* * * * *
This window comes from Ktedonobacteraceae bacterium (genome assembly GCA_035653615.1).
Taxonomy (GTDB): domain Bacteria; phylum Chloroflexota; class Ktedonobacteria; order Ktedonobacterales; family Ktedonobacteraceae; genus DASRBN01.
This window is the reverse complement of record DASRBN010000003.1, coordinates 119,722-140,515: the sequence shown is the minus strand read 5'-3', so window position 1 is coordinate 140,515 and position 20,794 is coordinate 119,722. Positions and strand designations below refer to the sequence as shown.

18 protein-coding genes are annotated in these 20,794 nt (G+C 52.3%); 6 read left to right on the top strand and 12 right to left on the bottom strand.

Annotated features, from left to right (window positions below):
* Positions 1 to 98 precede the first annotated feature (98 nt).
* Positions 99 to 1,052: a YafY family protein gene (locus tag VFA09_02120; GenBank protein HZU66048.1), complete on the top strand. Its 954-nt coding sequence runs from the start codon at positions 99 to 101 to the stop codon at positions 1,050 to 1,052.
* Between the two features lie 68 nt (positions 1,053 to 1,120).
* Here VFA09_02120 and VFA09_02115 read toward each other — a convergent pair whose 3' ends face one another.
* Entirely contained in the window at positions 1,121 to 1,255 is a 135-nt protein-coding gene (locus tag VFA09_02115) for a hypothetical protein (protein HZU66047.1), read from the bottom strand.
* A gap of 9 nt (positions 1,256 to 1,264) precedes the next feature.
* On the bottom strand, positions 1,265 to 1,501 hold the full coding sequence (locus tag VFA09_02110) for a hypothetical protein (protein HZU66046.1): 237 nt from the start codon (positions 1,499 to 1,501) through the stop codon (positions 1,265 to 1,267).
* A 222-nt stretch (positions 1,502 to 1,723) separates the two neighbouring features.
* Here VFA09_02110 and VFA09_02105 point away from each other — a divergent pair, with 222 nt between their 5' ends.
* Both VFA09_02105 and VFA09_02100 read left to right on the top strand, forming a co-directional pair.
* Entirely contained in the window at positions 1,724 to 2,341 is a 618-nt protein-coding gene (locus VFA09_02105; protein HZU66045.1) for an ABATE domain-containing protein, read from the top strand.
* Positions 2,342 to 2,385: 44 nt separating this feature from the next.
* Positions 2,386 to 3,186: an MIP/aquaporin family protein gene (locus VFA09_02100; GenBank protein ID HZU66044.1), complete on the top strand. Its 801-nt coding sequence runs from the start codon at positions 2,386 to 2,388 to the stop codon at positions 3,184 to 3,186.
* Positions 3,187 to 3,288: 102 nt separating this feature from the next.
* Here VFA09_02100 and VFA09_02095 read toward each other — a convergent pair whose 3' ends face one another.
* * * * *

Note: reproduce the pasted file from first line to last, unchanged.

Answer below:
This window comes from Ktedonobacteraceae bacterium (genome assembly GCA_035653615.1).
Taxonomy (GTDB): domain Bacteria; phylum Chloroflexota; class Ktedonobacteria; order Ktedonobacterales; family Ktedonobacteraceae; genus DASRBN01.
This window is the reverse complement of record DASRBN010000003.1, coordinates 119,722-140,515: the sequence shown is the minus strand read 5'-3', so window position 1 is coordinate 140,515 and position 20,794 is coordinate 119,722. Positions and strand designations below refer to the sequence as shown.

18 protein-coding genes are annotated in these 20,794 nt (G+C 52.3%); 6 read left to right on the top strand and 12 right to left on the bottom strand.

Annotated features, from left to right (window positions below):
* Positions 1 to 98 precede the first annotated feature (98 nt).
* Positions 99 to 1,052: a YafY family protein gene (locus tag VFA09_02120; GenBank protein HZU66048.1), complete on the top strand. Its 954-nt coding sequence runs from the start codon at positions 99 to 101 to the stop codon at positions 1,050 to 1,052.
* Between the two features lie 68 nt (positions 1,053 to 1,120).
* Here VFA09_02120 and VFA09_02115 read toward each other — a convergent pair whose 3' ends face one another.
* Entirely contained in the window at positions 1,121 to 1,255 is a 135-nt protein-coding gene (locus tag VFA09_02115) for a hypothetical protein (protein HZU66047.1), read from the bottom strand.
* A gap of 9 nt (positions 1,256 to 1,264) precedes the next feature.
* On the bottom strand, positions 1,265 to 1,501 hold the full coding sequence (locus tag VFA09_02110) for a hypothetical protein (protein HZU66046.1): 237 nt from the start codon (positions 1,499 to 1,501) through the stop codon (positions 1,265 to 1,267).
* A 222-nt stretch (positions 1,502 to 1,723) separates the two neighbouring features.
* Here VFA09_02110 and VFA09_02105 point away from each other — a divergent pair, with 222 nt between their 5' ends.
* Both VFA09_02105 and VFA09_02100 read left to right on the top strand, forming a co-directional pair.
* Entirely contained in the window at positions 1,724 to 2,341 is a 618-nt protein-coding gene (locus VFA09_02105; protein HZU66045.1) for an ABATE domain-containing protein, read from the top strand.
* Positions 2,342 to 2,385: 44 nt separating this feature from the next.
* Positions 2,386 to 3,186: an MIP/aquaporin family protein gene (locus VFA09_02100; GenBank protein ID HZU66044.1), complete on the top strand. Its 801-nt coding sequence runs from the start codon at positions 2,386 to 2,388 to the stop codon at positions 3,184 to 3,186.
* Positions 3,187 to 3,288: 102 nt separating this feature from the next.
* Here VFA09_02100 and VFA09_02095 read toward each other — a convergent pair whose 3' ends face one another.